REMEMBER THAT CHILDREN’S classic Bread and Jam for Frances? The most relatable badger in fiction declares that she wants to eat the same thing at every meal. When her family sits down to delicious dinners and Frances repeatedly faces a plate of, yes, bread and jam, she begins to catch on to the pleasures of variety.
A good deal of what you read in Lilith, in print or online, is informed by a respect for (and interest in) variety—the wide range of differences in human behavior and customs.
In this issue you can experience the variety of Sephardi and Mizrahi foods—including a garlic soup. There’s more. You’ll find an Ethiopian Israeli artist’s view of her family and an under-examined history, in photographs, of when Ethiopian Jews initiated their own successful departure to Israel.
Editing this summer issue, I’ve thought a lot about behaviors and their boundaries. And the fact that some boundaries take courage to cross but stepping over others requires only bad impulse control.
I’ve usually admired boundary breakers. People who fought to shatter (or chip away at) glass ceilings, or who ignored the message about not applying to majority-male graduate programs. Or like my friend the hands-on builder who stifled her anxieties and simply went where few females had ventured and joined the construction trades.
I hate it when I hear people warn (except correcting dangerous driving), “Stay in your lane.”
But when those who challenge limits are not the powerless trying to breach the moat, but rather are people who hold and wield power—clergy, or bosses, or professors—it’s clear that some boundary crossings are not acts of courage but are, in fact, violations. And as more and more Lilith readers and writers come forth with personal experiences of harm by those who’ve held some kind of power over them, our role as editors and mentors is to make space for them. We rail against such violations, and spotlight them in order to stop them.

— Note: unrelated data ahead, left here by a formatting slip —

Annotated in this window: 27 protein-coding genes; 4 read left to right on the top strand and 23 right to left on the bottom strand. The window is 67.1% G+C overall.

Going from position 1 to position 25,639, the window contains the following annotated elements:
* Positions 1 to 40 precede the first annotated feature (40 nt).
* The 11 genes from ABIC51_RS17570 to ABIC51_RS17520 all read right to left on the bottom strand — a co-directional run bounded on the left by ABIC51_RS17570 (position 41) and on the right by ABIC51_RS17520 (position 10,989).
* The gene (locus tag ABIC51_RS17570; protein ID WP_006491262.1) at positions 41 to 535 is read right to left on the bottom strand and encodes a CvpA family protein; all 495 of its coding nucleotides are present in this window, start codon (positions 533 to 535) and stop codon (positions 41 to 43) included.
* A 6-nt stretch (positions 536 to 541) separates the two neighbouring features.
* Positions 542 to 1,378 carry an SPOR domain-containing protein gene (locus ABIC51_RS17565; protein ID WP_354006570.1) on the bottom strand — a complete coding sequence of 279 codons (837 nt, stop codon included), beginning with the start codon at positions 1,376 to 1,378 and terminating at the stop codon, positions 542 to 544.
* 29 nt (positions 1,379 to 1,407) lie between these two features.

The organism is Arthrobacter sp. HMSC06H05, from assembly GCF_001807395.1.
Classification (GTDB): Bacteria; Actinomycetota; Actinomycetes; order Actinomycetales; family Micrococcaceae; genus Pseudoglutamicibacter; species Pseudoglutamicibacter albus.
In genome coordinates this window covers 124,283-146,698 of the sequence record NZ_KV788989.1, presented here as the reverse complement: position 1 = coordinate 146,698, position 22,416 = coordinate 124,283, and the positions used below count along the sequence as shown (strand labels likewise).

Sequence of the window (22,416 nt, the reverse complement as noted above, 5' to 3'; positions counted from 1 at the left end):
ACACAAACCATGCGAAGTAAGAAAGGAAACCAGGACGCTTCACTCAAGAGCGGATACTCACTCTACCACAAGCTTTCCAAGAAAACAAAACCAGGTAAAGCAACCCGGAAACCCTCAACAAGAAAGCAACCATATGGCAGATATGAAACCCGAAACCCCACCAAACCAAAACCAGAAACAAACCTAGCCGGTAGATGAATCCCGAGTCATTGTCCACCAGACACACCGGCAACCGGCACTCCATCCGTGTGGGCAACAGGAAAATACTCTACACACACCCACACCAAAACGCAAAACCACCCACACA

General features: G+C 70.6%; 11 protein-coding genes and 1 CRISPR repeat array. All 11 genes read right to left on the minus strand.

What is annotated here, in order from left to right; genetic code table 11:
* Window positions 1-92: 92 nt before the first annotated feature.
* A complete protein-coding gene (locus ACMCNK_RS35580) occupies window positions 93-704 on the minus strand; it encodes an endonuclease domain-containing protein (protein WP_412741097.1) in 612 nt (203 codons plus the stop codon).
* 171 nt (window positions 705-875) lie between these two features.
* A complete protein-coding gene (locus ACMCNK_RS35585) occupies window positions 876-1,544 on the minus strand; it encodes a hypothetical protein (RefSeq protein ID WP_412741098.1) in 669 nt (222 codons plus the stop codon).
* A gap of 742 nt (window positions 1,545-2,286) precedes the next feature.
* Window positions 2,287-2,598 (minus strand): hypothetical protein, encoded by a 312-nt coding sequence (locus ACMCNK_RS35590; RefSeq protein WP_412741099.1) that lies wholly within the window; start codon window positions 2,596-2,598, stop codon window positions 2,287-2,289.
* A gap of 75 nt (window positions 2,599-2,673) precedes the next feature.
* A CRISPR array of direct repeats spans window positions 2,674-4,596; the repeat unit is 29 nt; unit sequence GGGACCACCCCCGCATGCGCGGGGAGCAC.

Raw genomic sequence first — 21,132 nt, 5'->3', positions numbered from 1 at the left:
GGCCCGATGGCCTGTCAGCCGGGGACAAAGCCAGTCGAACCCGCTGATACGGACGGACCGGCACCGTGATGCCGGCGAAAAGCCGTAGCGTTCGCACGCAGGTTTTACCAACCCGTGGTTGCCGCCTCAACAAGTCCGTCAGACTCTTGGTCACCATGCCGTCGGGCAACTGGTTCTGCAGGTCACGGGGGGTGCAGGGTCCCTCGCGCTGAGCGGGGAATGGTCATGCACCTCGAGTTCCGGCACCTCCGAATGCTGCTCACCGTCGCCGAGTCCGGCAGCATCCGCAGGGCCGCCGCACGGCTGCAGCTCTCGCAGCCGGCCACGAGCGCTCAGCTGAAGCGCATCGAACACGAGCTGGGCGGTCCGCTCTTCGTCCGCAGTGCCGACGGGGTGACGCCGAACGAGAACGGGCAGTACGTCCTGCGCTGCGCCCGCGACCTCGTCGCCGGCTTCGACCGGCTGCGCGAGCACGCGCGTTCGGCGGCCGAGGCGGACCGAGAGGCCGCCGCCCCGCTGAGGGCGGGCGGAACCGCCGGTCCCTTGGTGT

When individuals who’ve suffered gender-based harm have an opportunity to speak out about their experiences in a supportive environment, more come forward. Readers of Lilith recognize this, since Lilith regularly makes room for these accounts that will help shape what an improved and more just community could look like.
“Othering” is the political and social effort to cast people unlike ourselves as so unlike as to be not quite human. This dehumanization and its awful cruelties—whether motivated by sadistic urges, economic gain or baseless visceral hatreds—have led to slavery, to the attempted annihilation of the Jews, to cruel and unusual punishments, to unjust carceral systems in many countries, to so many other evils. And othering by gender is a particular precursor to much sexual misconduct and violence. How could those in power behave the way they do if they did not see the people they hurt as utterly different from themselves?
Keeping women from voting, binding our feet to restrict our movement, withholding from us the right of control over our own bodies. All of these have been—and in some places still are—part of a deep-seated and often unacknowledged conviction that women, or nonbinary or trans people, or people of color, or people with disabilities, are less than fully human. This dangerously deep disrespect for differences, and of the variegation within our species, is shaping legislation in the U.S. right now
In the face of this callousness (call it narcissism or maybe a religiously induced deadening of the empathy nerves) it looks like it’s time to restore certain distinctions. I want to holler at abusers, some of them described in the pages you’re reading, “Stay in your lane!” Some boundaries, in particular those that mark our bodies as ours, deserve to be inviolate.
Susan Weidman Schneider